Is Your Sore Back Getting You Down? - Alba Physiotherapy
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Is Your Sore Back Getting You Down?

Back Pain

If you’ve ever had a sore lower back, you’re not alone!

Around 80% of people in the United Kingdom will be affected by lower back pain at some point in their lives. Symptoms can range from a dull ache to a stabbing or shooting sensation. Lower back pain is extremely common, but it doesn’t just affect the middle-aged and elderly. Back pain symptoms in younger people are on the rise. There is increasing numbers of under 30s that are seeking help for lower back pain caused by spending long periods sitting at desks and being active for fewer than two hours a day. Lower back pain can be triggered by a number of lifestyle choices and medical conditions. 

The risk factors we are exposed to:

  • Sitting for too long and not getting enough movement or exercise
  • Pushing yourself too hard in the gym or sustaining a sporting injury can trigger back strain
  • Poor posture and the tendency to slouch adds strain on the back and can cause muscular back pain
  • Jobs that require repetitive bending, lifting and standing or sitting for long periods put employees at bigger risk of back pain
  • Being overweight adds more stress to the back and joints, - medical factors - a prolapsed disc - where a disc of cartilage in the spine presses on a nearby nerve or sciatica
  • Irritation of the nerve that runs from the pelvis to the feet

Tips may help reduce your risk of low back pain:

  • Do regular back exercises and stretches and stay active
  • Avoid sitting for long periods, - take care when lifting heavy load
  • Check your posture when sitting, using computers and watching television
  • Ensure the mattress on your bed supports you properly

Sitting at work

Support your back - adjust your chair so your lower back is properly supported because correctly adjusted chair will reduce the strain on your back. Get a chair that is easily adjustable so you can change the height, back position and tilt. Your knees should be slightly lower than your hips. Use a footrest, if it feels necessary. Adjust your chair height so you can use the keyboard with your wrists and forearms straight and level with the floor. This can help prevent repetitive strain injuries. Your elbows should be by the side of your body so your arm forms an L-shape at the elbow joint.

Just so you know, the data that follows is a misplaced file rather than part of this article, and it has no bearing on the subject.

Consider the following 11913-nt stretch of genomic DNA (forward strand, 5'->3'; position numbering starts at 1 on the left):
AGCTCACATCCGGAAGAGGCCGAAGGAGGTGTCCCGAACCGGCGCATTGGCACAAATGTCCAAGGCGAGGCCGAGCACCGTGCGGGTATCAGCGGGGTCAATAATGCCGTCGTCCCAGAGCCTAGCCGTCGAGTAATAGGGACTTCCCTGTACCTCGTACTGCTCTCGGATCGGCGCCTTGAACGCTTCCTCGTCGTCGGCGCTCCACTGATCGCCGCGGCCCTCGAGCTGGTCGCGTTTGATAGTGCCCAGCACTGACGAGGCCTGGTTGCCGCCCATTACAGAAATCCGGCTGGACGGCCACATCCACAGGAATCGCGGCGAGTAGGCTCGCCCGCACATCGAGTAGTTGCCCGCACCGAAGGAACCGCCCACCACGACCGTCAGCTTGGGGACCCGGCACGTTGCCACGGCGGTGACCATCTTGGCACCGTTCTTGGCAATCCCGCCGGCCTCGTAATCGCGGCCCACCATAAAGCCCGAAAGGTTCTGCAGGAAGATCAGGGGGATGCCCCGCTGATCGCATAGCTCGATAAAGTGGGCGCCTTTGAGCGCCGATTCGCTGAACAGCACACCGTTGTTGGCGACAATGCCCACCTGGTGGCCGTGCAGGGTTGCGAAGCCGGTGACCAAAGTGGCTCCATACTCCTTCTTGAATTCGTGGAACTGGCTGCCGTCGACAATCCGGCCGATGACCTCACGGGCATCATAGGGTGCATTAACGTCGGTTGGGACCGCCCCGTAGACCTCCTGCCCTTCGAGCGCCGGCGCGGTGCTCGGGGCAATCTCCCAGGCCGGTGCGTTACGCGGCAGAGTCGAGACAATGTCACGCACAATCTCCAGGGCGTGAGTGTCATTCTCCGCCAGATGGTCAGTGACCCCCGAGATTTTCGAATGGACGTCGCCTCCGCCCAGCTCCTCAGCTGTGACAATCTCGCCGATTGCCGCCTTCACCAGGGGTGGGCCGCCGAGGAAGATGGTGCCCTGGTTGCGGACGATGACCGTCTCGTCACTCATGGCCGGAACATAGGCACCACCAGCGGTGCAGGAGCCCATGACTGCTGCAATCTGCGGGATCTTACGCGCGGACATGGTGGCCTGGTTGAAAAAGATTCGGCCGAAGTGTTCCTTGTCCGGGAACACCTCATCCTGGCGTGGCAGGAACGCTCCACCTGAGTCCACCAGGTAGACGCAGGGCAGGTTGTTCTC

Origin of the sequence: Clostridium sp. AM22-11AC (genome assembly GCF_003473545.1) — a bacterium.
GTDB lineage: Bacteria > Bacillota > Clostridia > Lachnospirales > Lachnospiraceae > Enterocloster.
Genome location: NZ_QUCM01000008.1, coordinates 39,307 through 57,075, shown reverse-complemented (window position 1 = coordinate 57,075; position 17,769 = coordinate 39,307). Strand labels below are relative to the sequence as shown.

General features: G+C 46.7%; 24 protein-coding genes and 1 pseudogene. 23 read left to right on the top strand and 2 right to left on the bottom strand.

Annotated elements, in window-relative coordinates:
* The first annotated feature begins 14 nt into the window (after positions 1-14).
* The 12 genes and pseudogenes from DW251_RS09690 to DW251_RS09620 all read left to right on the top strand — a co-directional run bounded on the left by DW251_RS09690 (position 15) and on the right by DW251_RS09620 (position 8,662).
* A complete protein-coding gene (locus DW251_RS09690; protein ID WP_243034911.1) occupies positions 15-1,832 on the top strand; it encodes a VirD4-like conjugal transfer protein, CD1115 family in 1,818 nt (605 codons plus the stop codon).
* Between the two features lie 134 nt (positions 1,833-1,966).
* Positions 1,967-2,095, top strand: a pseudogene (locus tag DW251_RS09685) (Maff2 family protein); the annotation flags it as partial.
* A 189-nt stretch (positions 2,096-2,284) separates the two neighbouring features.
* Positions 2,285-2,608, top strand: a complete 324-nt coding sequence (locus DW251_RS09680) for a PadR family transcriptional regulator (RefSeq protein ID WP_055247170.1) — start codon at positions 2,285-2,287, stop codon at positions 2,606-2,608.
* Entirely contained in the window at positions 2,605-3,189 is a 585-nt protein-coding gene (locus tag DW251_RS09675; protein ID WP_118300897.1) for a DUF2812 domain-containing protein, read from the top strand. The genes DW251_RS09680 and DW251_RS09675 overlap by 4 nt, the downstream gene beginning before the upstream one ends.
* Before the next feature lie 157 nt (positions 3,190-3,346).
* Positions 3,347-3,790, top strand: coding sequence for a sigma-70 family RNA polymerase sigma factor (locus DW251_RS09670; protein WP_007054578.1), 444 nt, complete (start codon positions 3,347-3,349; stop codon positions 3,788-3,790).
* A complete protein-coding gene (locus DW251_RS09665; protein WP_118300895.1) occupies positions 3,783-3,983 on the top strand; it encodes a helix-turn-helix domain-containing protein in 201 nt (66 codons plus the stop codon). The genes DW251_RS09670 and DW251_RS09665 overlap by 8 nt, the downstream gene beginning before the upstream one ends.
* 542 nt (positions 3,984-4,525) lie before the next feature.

Your screen should be directly in front of you. A good guide is to place the monitor about an arm's length away, with the top of the screen roughly at eye level. To achieve this, you may need a monitor stand. If you spend a lot of time on the phone, try exchanging your handset for a headset. Repeatedly cradling the phone between your ear and shoulder can strain the muscles in your neck.

Don't sit in the same position for too long. Make sure you change your posture as often as is practicable. Frequent short breaks are better for your back than fewer long ones. It gives the muscles a chance to relax while others take the strain.

To beat back pain take one step at a time. Even if you can change 10%of this advice you will notice a difference. Probably the biggest advice we give people is, if its not getting better, seek help. What you have tried up until now hasn't changed things in a lot of cases, sometimes you even feel worse, so the question is to you, what are you loosing by not doing something about this??

If you would like to talk about your back then Message us on OR if you know someone who is suffering we would love if you shared this link to help them beat back pain and feel better

Brid Walsh

Brid Walsh

Brid qualified in 2004 with a BSC Honours Degree in Sports and Exercise Science from the University of Limerick, Ireland. In evaluating her future path, she spent a summer in Alaska with the Hope Foundation supporting disabilities of various sorts. Her further work experience in the Rehabilitation Centre in Dun Laoghaire, Dublin convinced her that Physiotherapy was the direction she wished to specialise in. In 2007 she subsequently qualified from the Robert Gordon University in Aberdeen with an MSC in Physiotherapy.
Brid Walsh

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